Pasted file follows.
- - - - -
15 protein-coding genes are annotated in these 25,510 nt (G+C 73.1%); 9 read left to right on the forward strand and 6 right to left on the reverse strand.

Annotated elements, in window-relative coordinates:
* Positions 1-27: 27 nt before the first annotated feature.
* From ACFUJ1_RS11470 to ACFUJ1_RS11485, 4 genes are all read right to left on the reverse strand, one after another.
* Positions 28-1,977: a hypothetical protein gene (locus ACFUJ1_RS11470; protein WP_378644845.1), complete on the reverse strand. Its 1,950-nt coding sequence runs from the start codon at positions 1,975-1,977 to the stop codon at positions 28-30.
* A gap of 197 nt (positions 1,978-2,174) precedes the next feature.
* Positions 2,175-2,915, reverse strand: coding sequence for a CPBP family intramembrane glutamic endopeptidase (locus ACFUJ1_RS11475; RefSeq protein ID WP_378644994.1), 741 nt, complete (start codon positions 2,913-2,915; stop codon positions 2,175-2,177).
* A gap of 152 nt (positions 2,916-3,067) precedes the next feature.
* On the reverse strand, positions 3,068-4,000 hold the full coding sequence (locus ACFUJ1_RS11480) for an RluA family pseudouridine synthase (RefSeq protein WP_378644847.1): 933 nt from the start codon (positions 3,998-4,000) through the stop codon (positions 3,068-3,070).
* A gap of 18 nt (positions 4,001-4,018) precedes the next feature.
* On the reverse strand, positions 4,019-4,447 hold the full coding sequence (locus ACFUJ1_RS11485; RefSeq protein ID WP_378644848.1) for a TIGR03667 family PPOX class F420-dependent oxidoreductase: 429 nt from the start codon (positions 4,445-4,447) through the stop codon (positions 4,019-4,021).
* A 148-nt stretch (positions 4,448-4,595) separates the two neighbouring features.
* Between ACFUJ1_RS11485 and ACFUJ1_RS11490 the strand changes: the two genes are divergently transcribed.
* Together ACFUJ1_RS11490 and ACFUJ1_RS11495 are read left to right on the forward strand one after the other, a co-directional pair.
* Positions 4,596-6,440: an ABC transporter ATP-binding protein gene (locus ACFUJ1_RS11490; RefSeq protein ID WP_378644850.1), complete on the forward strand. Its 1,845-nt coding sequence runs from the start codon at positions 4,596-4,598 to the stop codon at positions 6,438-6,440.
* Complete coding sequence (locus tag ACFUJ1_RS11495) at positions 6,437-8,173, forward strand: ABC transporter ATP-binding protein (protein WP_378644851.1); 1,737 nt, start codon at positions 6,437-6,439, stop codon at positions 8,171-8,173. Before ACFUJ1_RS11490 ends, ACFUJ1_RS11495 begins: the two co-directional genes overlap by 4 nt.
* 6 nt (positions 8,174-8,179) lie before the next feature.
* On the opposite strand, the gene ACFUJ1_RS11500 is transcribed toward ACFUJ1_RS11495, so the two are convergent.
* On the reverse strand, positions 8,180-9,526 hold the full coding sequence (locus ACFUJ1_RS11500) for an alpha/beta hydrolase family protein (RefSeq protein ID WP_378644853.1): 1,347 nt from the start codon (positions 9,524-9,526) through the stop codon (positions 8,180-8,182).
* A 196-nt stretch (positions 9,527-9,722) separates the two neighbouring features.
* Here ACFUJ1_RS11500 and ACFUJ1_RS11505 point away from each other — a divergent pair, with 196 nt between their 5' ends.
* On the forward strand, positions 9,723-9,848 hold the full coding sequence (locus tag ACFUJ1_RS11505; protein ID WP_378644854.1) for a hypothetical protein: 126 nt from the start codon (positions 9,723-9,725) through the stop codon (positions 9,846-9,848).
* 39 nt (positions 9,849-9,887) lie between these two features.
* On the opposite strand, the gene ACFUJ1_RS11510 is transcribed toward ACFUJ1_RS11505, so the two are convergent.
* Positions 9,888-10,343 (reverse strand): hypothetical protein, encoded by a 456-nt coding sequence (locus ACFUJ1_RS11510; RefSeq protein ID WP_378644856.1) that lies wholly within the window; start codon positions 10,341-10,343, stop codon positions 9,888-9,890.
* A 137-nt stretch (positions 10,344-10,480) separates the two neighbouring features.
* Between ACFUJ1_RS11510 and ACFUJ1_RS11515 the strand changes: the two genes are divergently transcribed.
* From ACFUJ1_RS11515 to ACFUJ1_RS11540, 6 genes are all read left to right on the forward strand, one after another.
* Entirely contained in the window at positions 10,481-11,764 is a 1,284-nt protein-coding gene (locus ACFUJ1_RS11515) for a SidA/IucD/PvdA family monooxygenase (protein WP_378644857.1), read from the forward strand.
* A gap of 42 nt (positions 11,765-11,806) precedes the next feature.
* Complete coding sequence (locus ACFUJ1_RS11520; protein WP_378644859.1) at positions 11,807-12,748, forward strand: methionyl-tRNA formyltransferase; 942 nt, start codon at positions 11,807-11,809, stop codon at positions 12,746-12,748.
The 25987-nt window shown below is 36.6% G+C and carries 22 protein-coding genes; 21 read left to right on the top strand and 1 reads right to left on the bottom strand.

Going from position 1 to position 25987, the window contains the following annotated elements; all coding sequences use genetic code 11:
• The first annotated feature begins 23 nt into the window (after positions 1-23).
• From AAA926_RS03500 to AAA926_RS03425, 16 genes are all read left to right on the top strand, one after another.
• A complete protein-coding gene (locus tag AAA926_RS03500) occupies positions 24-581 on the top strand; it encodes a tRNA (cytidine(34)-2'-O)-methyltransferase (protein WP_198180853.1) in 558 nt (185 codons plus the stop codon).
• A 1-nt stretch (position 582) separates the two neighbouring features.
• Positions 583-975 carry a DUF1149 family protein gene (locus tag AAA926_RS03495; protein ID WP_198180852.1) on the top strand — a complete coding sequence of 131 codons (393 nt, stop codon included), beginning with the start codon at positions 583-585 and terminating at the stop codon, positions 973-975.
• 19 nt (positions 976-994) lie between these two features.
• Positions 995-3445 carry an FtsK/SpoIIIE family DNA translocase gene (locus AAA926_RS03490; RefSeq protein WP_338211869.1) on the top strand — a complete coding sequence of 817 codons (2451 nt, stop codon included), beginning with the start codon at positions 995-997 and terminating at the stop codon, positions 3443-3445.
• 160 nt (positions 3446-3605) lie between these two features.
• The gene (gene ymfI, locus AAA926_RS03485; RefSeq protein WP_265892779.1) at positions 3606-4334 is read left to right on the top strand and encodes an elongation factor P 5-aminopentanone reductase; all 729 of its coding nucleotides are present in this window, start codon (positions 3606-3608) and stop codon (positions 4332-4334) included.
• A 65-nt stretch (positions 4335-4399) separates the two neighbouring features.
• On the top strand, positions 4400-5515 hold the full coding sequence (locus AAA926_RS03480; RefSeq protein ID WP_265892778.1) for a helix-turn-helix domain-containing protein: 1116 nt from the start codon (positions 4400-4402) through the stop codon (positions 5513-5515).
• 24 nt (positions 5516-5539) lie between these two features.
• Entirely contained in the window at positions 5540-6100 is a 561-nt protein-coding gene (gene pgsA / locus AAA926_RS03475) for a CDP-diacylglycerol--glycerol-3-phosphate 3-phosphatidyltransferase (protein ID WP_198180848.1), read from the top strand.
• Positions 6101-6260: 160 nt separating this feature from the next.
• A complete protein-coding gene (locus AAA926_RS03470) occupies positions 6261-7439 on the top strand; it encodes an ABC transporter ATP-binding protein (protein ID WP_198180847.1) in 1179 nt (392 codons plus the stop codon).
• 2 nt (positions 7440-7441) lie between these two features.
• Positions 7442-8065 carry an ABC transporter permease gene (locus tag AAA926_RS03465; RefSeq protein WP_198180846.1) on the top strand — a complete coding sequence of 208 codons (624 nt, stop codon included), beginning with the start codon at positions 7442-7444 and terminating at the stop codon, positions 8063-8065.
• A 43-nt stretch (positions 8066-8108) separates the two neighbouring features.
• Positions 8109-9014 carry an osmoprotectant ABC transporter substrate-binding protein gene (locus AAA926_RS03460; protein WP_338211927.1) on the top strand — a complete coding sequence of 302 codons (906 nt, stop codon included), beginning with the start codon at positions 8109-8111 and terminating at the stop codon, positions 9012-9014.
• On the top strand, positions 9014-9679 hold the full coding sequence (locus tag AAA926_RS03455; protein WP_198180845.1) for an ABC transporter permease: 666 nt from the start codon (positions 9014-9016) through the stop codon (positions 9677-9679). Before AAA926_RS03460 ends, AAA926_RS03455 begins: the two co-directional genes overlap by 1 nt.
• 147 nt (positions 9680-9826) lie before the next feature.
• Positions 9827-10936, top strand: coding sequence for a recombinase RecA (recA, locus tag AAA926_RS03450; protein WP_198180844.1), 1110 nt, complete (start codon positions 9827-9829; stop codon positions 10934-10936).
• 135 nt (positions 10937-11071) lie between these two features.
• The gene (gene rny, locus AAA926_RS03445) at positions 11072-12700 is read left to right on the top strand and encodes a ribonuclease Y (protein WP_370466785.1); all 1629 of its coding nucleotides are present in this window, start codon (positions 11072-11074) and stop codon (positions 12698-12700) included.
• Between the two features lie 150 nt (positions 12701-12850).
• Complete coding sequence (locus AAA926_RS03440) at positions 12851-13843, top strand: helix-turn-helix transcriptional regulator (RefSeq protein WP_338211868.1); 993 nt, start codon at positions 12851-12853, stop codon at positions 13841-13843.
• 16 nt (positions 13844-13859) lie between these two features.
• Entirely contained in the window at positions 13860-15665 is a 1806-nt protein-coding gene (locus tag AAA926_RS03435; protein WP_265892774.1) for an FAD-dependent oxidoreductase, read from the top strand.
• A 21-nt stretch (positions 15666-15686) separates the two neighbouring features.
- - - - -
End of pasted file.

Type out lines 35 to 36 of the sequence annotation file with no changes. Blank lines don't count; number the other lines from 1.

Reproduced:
• From AAA926_RS03500 to AAA926_RS03425, 16 genes are all read left to right on the top strand, one after another.
• A complete protein-coding gene (locus tag AAA926_RS03500) occupies positions 24-581 on the top strand; it encodes a tRNA (cytidine(34)-2'-O)-methyltransferase (protein WP_198180853.1) in 558 nt (185 codons plus the stop codon).